Late Breaking News
Archive for May 6th 2013
CHICAGO - Treating large cartilage knee defects with an allograft osteoarticular transplant (OATS) does not allow most military personnel to return to full active duty status, according to research presented recently at the American Orthopaedic Society for Sports Medicine's Specialty Day.1
BOSTON - Vitamin D supplementation did not result in a significant difference in knee pain or cartilage volume loss in patients with symptomatic knee osteoarthritis compared to a placebo group, according to a study from Tufts Medical Center in Boston.1
When Is a Patient Too Old to Benefit?
SAN FRANCISCO - A handful of new studies on the harms and benefits of mammography screening for older women give VHA physicians more information but no easy answers.
By Annette M. Boyle
PROVIDENCE, RI - Active-duty women have far higher rates of sexually transmitted infections (STIs) than their male colleagues or civilian counterparts, and the military services are trying to help young servicemembers avoid the types of behavior that can create medical issues.
Prostate cancer is the most common cancer among men in the U.S. (Siegel 2012) with more than 12,000 new diagnoses per year among veterans in Veterans Health Administration (Zullig 2012).
AUBURN, AL - Early in his military career, David R. Crumbley MSN, CWCN, assistant clinical professor at the Auburn University School of Nursing, became inspired to help people through medicine.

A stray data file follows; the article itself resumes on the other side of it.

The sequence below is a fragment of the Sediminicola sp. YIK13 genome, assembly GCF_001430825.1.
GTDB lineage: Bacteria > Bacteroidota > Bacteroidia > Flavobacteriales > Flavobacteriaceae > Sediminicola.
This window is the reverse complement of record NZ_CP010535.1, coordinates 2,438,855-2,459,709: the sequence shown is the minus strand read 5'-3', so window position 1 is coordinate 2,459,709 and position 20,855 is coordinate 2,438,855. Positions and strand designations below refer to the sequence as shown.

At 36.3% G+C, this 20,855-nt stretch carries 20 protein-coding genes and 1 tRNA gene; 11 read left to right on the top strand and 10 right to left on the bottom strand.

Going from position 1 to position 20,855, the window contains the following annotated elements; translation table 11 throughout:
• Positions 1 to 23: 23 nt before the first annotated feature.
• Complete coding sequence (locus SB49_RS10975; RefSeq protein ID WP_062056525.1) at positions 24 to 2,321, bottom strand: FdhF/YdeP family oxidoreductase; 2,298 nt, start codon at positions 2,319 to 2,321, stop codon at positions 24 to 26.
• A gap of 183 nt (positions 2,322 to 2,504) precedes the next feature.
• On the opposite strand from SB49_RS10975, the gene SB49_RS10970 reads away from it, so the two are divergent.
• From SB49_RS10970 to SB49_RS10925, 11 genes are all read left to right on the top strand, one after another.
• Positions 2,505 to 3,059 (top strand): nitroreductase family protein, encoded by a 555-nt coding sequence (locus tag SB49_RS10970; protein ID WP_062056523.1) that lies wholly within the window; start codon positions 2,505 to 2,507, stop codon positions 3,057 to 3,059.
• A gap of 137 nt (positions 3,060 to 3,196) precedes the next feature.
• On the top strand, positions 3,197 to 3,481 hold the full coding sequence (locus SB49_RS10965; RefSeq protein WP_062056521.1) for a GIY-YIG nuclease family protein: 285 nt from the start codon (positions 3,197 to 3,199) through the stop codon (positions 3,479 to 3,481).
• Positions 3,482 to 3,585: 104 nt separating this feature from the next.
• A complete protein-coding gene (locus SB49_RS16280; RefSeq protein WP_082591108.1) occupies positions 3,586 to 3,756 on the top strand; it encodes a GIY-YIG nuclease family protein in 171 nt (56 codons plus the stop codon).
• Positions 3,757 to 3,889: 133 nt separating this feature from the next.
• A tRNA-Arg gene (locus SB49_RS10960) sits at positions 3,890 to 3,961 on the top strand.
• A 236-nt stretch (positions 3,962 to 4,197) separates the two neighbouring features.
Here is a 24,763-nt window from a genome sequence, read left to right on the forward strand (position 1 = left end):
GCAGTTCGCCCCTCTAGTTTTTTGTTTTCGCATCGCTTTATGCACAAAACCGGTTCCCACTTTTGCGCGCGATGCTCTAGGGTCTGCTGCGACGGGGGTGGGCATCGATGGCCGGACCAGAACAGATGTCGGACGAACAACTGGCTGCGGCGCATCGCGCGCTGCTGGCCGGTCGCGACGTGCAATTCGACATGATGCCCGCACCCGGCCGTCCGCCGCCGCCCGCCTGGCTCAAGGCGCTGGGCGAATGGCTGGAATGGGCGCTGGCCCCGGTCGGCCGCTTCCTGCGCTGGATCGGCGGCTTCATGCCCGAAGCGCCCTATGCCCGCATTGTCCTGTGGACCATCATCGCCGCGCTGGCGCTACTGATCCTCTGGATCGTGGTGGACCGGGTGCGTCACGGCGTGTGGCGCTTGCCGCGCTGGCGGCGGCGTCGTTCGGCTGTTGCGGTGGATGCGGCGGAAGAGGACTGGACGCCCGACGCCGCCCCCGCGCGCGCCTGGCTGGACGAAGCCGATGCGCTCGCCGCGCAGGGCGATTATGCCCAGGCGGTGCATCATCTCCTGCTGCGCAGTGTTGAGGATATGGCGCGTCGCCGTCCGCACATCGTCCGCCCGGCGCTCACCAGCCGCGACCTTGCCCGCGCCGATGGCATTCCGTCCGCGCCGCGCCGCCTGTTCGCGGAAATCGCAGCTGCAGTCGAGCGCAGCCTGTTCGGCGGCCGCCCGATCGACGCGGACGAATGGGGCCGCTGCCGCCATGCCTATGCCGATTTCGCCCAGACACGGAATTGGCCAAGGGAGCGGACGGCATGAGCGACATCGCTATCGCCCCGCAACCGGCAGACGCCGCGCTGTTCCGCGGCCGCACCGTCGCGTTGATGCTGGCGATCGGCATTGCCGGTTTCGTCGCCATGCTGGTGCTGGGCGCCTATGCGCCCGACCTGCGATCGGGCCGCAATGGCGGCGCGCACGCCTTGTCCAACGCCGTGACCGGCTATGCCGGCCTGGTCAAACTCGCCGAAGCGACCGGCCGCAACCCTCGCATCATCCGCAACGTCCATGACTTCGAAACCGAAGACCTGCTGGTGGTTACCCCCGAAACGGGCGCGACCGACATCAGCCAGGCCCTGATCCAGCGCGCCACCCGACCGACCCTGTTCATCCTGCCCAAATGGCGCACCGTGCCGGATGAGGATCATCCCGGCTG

HOUSTON - The prevalence of Crohn’s disease (CD) and ulcerative colitis (UC) increased twofold to threefold among VA users between 1998 and 2009, although the incidence of the disease, known collectively as inflammatory bowel disease, has either decreased or remained stable during that time period.
KANSAS CITY, MO - Obesity is no barrier to effectiveness for proton pump inhibitors (PPI) in patients with gastroesophageal reflux disease (GERD), according to a VA database study.
DURHAM, NC - Gastroenterologists often urge repeat colonoscopy for colonic polyp surveillance more frequently than recommended by the U.S. Multi-Society Task Force Colorectal Cancer and the American Cancer Society guidelines, according to a recent VA study warning that “overuse of colonoscopy for polyp surveillance poses a significant economic burden, may contribute to decreased colonoscopy capacity for initial screening, and increases the risk of complications.”1
WASHINGTON - While 2013 has been a difficult year so far when it comes to the budget, the Military Health System’s top doctor promised that funding for traumatic brain injury (TBI) and post-traumatic stress disorder (PTSD) research will be protected.
Most Popular Stories
- Many Healthcare Providers Lose VA Retention Bonuses
- Federal Medicine Organizational Meetings — Tarred with the Same Brush?
- Despite Formulary, High-Cost Diabetes Drug Use Varies Widely Across VA Facilities
- Report Says Administration Faces Hard Choices For Veterans Programs
- Physician Overcomes TBI to Return to Active-Duty Medicine
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